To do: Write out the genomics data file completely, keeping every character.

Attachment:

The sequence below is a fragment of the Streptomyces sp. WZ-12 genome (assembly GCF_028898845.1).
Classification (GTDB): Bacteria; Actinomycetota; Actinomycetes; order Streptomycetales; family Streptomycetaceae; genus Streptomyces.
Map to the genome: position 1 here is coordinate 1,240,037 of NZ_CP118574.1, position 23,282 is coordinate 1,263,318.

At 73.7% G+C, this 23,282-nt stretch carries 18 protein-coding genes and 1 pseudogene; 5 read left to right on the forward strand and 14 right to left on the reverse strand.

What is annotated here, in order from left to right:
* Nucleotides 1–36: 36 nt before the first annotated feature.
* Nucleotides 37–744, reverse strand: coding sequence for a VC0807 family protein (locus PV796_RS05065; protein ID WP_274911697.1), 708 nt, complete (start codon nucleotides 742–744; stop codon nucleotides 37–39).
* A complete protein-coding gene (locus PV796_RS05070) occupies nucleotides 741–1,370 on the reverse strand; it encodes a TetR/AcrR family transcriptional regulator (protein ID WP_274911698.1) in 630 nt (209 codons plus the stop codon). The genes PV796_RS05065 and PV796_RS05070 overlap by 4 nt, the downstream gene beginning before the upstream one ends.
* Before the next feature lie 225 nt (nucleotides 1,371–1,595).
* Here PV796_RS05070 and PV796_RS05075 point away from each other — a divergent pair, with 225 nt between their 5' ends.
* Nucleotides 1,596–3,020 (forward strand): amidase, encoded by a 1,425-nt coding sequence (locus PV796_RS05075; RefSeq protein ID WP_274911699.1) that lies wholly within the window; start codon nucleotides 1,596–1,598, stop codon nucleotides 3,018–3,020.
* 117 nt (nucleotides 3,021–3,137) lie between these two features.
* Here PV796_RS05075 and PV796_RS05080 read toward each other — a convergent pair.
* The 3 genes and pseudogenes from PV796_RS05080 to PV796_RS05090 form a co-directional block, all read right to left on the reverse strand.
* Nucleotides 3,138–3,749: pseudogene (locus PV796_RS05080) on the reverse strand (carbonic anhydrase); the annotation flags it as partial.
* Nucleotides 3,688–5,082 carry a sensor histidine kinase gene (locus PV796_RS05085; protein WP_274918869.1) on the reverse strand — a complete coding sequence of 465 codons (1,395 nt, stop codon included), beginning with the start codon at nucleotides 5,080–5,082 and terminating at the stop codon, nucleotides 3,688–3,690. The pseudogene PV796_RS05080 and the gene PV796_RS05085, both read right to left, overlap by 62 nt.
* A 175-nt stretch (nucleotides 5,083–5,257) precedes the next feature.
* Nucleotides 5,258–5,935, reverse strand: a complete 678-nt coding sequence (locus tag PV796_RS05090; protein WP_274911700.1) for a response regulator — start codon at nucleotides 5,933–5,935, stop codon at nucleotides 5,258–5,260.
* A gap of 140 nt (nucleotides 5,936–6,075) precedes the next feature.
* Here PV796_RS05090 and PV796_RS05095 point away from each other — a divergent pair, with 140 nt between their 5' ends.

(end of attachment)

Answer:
The sequence below is a fragment of the Streptomyces sp. WZ-12 genome (assembly GCF_028898845.1).
Classification (GTDB): Bacteria; Actinomycetota; Actinomycetes; order Streptomycetales; family Streptomycetaceae; genus Streptomyces.
Map to the genome: position 1 here is coordinate 1,240,037 of NZ_CP118574.1, position 23,282 is coordinate 1,263,318.

At 73.7% G+C, this 23,282-nt stretch carries 18 protein-coding genes and 1 pseudogene; 5 read left to right on the forward strand and 14 right to left on the reverse strand.

What is annotated here, in order from left to right:
* Nucleotides 1–36: 36 nt before the first annotated feature.
* Nucleotides 37–744, reverse strand: coding sequence for a VC0807 family protein (locus PV796_RS05065; protein ID WP_274911697.1), 708 nt, complete (start codon nucleotides 742–744; stop codon nucleotides 37–39).
* A complete protein-coding gene (locus PV796_RS05070) occupies nucleotides 741–1,370 on the reverse strand; it encodes a TetR/AcrR family transcriptional regulator (protein ID WP_274911698.1) in 630 nt (209 codons plus the stop codon). The genes PV796_RS05065 and PV796_RS05070 overlap by 4 nt, the downstream gene beginning before the upstream one ends.
* Before the next feature lie 225 nt (nucleotides 1,371–1,595).
* Here PV796_RS05070 and PV796_RS05075 point away from each other — a divergent pair, with 225 nt between their 5' ends.
* Nucleotides 1,596–3,020 (forward strand): amidase, encoded by a 1,425-nt coding sequence (locus PV796_RS05075; RefSeq protein ID WP_274911699.1) that lies wholly within the window; start codon nucleotides 1,596–1,598, stop codon nucleotides 3,018–3,020.
* 117 nt (nucleotides 3,021–3,137) lie between these two features.
* Here PV796_RS05075 and PV796_RS05080 read toward each other — a convergent pair.
* The 3 genes and pseudogenes from PV796_RS05080 to PV796_RS05090 form a co-directional block, all read right to left on the reverse strand.
* Nucleotides 3,138–3,749: pseudogene (locus PV796_RS05080) on the reverse strand (carbonic anhydrase); the annotation flags it as partial.
* Nucleotides 3,688–5,082 carry a sensor histidine kinase gene (locus PV796_RS05085; protein WP_274918869.1) on the reverse strand — a complete coding sequence of 465 codons (1,395 nt, stop codon included), beginning with the start codon at nucleotides 5,080–5,082 and terminating at the stop codon, nucleotides 3,688–3,690. The pseudogene PV796_RS05080 and the gene PV796_RS05085, both read right to left, overlap by 62 nt.
* A 175-nt stretch (nucleotides 5,083–5,257) precedes the next feature.
* Nucleotides 5,258–5,935, reverse strand: a complete 678-nt coding sequence (locus tag PV796_RS05090; protein WP_274911700.1) for a response regulator — start codon at nucleotides 5,933–5,935, stop codon at nucleotides 5,258–5,260.
* A gap of 140 nt (nucleotides 5,936–6,075) precedes the next feature.
* Here PV796_RS05090 and PV796_RS05095 point away from each other — a divergent pair, with 140 nt between their 5' ends.